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Editor in chief: Angelo Scorza
26/11/12 15:26

Gabriele Volpi leads the investment pool for the new Badagry super port in Nigeria

TIL and APM Terminals also believe in what is bound to become the largest maritime hub in West Africa

La Spezia – The new, gigantic port infrastructure scheduled to open in 2016 in Badagry (Nigeria, some 60 km from Lagos) as the largest maritime hub in West Africa will have a marked Italian flavour. In fact, its construction will involve 5 companies, namely APM Terminals (Maersk group), Oando Plc, Macquarie, Terminal Investment Ltd (TIL), and Orlean Invest West Africa, whereof the last two belong, respectively, to Gianluigi Aponte (patron of MSC) and to Gabriele Volpi, a Recco (Genoa)-born entrepreneur who moved 30 years ago to Nigeria where he developed a rewarding businesses in port and logistic services for the oil and gas industry.Works will start in the forthcoming months and the first phase should be completed within 2016. During an event organised by La Spezia Port Authority, Volpi, who is also chairman of the Spezia Calcio soccer club (Italian 2nd league), disclosed some details: “It's a 5 billion dollars project that'll reshape Badagry's waterfront into a state-of-the-art port lying on a 1,000 hectares total surface with 7,000 meters of quays handling containers, liquid and dry bulk, ro-ro and general cargo” he explained.
Big investments are planned also for the new Badagry Free Trade Zone in the backport, with a refinery and a substantial logistic area.
APM Terminals informed that container throughput in Nigeria will reach 10 million TEUs yearly from current less than 2 million within the next 20 years, while Volpi reckons that the 5 millions threshold could be reached “in a few years after the start-up”.
The entrepreneur well knows Nigeria's economic environment as he set up several joint ventures with major oil companies like Shell, Chevron, ExxonMobil, Total, and Eni, and other big corporations like Tecnimont, Tenaris, Saima Avandero, Rizzani De Eccher, Maersk, and Bourbon.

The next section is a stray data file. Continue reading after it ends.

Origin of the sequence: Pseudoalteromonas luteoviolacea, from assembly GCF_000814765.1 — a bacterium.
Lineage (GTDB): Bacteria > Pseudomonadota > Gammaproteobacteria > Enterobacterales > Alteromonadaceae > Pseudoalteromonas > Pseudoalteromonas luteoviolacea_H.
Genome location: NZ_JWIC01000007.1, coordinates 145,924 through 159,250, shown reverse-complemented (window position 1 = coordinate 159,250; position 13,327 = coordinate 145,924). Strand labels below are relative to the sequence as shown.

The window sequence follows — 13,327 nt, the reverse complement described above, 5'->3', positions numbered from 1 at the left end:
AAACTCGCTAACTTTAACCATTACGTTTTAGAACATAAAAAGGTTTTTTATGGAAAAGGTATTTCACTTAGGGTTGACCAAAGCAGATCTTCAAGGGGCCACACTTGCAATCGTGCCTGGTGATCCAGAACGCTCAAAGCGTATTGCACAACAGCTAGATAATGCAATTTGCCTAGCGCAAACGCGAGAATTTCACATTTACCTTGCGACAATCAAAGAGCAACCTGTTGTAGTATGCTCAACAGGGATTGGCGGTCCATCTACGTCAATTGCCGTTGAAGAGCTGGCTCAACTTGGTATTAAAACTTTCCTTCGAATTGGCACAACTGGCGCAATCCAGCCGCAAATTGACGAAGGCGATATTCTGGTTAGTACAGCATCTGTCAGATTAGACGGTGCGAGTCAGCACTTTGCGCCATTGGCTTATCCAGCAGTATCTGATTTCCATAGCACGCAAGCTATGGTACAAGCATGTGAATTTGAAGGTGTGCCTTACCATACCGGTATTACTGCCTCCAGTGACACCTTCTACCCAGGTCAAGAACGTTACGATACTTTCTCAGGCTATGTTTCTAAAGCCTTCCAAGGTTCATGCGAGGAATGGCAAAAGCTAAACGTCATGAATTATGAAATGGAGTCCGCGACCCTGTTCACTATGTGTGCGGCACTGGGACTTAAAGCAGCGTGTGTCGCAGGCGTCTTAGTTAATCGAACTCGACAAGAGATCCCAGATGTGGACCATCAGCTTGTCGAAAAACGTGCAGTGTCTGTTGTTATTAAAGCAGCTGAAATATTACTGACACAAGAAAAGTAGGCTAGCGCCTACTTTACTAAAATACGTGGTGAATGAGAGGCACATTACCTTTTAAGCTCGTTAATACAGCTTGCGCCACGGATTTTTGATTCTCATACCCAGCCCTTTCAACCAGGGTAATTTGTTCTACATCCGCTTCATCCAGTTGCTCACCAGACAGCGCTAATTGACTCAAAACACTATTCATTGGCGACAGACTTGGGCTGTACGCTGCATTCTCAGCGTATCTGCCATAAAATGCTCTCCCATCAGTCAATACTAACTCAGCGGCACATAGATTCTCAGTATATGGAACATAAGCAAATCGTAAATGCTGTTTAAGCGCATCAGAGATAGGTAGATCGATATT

Nigeria's nice perspectives are in the figures: its population should increase from 170 million (1st in Africa and 7th in the world) to 289 million people (behind only China, India, the USA, and Pakistan) within some decades; with 10.2 million dwellers Lagos is the 2nd largest African city and hosts 60% of the country's manufacturing industry; Nigeria's economy is the 2nd in sub-Saharan Afrca (after South Africa) and the IMF reckons it will grow by 7.1% in 2012 and by 6.7% in 2013. Therefore, ports like the one envisaged by the project, look necessary.
Aponte too is arguably convinced that the economic sun will soon shine on Africa.
Actually, when in La Spezia, where he will invest, together with Contship Italia, 200 million euro in the enlargement of the local container terminal, he said: “When it'll start again, the American economy will pull also emerging countries like South Africa, India, and China, which in turn are pushing the global growth.”

Orlean Invest Holding's Nigerian kingdom

It's only recently that Gabriele Volpi came to the limelight of Italian media, but in the preceding 30 years he silently worked in Africa, especially in Nigeria and Angola. Near Lagos, where a 20 sqkm free trade zone for the oil industry sprang up, he built from scrap a port and land logistic services empire (Nigeria daily exports 2.6 million barrels of crude oil from its port terminals).
Orlean Invest Holding gathers all businesses in Nigeria of Volpi (and, now, his sons Simone and Matteo), ranging from logistics, to port warehousing and to real estate (they rent 35,000 sqm of offices and own 2,000 flats), and including catering, piping, engineering, plant engineering, as well as piloting in ports. Practically, in the zone no business starts up without a partnership with Orlean Invest, a rule also major oil groups are abiding by.
Gabriele Volpi has been recently dubbed 'the Italian Roman Abramovich', in the same scale as their yachts: Volpi's GiVi (60 meters, built at Ancona-based CRN yard) and the Russian tycoon's Eclipse (120 meters, recently refurbished by Fincantieri in Trieste).
Although he is rumoured to have some corpses in his cabinet, Volpi's figures are impressive: Intels, his oil logistics company, employs 15,000 people with a supposed turnover of 1.5 billion dollars, while his personal wealth, managed by various trusts, should be a multiple of 100 millions.
According to Volpi himself, everything started in 1976, when he started his activity in Angola and Nigeria, and met Gian Angelo Perrucci who had business in the zone through shipping company Medafrica. He first became a partner of Perrucci and then, since 1981, went alone.
By early 1980s drilling did not get off the shore by more than 300 meters but Volpi and his partners understood that it was to move farther by at least 3,000 meters and therefore asked for the concessions in 4 ports: Lagos, Warry, Port Harcourt, and Calabar.

Nicola Capuzzo

TAG : container